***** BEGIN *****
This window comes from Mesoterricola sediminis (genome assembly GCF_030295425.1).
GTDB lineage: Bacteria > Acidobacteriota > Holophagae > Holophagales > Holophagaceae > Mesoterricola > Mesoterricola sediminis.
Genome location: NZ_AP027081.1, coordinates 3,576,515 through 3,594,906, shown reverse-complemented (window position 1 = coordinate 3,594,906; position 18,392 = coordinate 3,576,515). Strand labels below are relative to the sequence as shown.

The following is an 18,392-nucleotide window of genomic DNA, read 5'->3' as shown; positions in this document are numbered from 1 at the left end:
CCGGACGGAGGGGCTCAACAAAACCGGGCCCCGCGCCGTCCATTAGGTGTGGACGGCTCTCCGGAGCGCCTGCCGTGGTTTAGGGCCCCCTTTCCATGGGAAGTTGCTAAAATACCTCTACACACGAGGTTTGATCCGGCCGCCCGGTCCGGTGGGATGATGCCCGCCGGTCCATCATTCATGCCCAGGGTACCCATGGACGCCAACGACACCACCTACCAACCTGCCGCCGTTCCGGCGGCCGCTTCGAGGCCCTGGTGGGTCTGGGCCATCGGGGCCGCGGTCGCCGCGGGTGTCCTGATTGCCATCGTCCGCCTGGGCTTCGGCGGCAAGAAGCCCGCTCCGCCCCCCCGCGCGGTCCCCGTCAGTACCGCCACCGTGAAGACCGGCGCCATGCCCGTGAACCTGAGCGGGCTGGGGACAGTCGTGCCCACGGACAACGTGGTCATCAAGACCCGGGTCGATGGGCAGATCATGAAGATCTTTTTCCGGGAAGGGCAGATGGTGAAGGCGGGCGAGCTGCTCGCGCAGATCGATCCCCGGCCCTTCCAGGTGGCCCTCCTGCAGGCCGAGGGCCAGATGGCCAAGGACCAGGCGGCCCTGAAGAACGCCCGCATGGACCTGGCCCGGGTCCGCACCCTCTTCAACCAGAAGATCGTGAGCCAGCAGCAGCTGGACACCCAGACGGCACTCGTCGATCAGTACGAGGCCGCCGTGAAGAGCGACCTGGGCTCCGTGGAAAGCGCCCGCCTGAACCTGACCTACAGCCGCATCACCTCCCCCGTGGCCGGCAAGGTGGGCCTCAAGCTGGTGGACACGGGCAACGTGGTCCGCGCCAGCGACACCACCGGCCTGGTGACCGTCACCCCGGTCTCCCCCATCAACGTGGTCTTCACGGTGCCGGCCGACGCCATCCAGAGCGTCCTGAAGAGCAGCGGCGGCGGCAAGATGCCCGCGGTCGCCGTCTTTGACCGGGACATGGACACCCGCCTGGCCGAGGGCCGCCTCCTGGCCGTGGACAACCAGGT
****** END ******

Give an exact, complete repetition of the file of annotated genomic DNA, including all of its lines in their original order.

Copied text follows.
This window comes from Mesoterricola sediminis (genome assembly GCF_030295425.1).
GTDB lineage: Bacteria > Acidobacteriota > Holophagae > Holophagales > Holophagaceae > Mesoterricola > Mesoterricola sediminis.
Genome location: NZ_AP027081.1, coordinates 3,576,515 through 3,594,906, shown reverse-complemented (window position 1 = coordinate 3,594,906; position 18,392 = coordinate 3,576,515). Strand labels below are relative to the sequence as shown.

The following is an 18,392-nucleotide window of genomic DNA, read 5'->3' as shown; positions in this document are numbered from 1 at the left end:
CCGGACGGAGGGGCTCAACAAAACCGGGCCCCGCGCCGTCCATTAGGTGTGGACGGCTCTCCGGAGCGCCTGCCGTGGTTTAGGGCCCCCTTTCCATGGGAAGTTGCTAAAATACCTCTACACACGAGGTTTGATCCGGCCGCCCGGTCCGGTGGGATGATGCCCGCCGGTCCATCATTCATGCCCAGGGTACCCATGGACGCCAACGACACCACCTACCAACCTGCCGCCGTTCCGGCGGCCGCTTCGAGGCCCTGGTGGGTCTGGGCCATCGGGGCCGCGGTCGCCGCGGGTGTCCTGATTGCCATCGTCCGCCTGGGCTTCGGCGGCAAGAAGCCCGCTCCGCCCCCCCGCGCGGTCCCCGTCAGTACCGCCACCGTGAAGACCGGCGCCATGCCCGTGAACCTGAGCGGGCTGGGGACAGTCGTGCCCACGGACAACGTGGTCATCAAGACCCGGGTCGATGGGCAGATCATGAAGATCTTTTTCCGGGAAGGGCAGATGGTGAAGGCGGGCGAGCTGCTCGCGCAGATCGATCCCCGGCCCTTCCAGGTGGCCCTCCTGCAGGCCGAGGGCCAGATGGCCAAGGACCAGGCGGCCCTGAAGAACGCCCGCATGGACCTGGCCCGGGTCCGCACCCTCTTCAACCAGAAGATCGTGAGCCAGCAGCAGCTGGACACCCAGACGGCACTCGTCGATCAGTACGAGGCCGCCGTGAAGAGCGACCTGGGCTCCGTGGAAAGCGCCCGCCTGAACCTGACCTACAGCCGCATCACCTCCCCCGTGGCCGGCAAGGTGGGCCTCAAGCTGGTGGACACGGGCAACGTGGTCCGCGCCAGCGACACCACCGGCCTGGTGACCGTCACCCCGGTCTCCCCCATCAACGTGGTCTTCACGGTGCCGGCCGACGCCATCCAGAGCGTCCTGAAGAGCAGCGGCGGCGGCAAGATGCCCGCGGTCGCCGTCTTTGACCGGGACATGGACACCCGCCTGGCCGAGGGCCGCCTCCTGGCCGTGGACAACCAGGT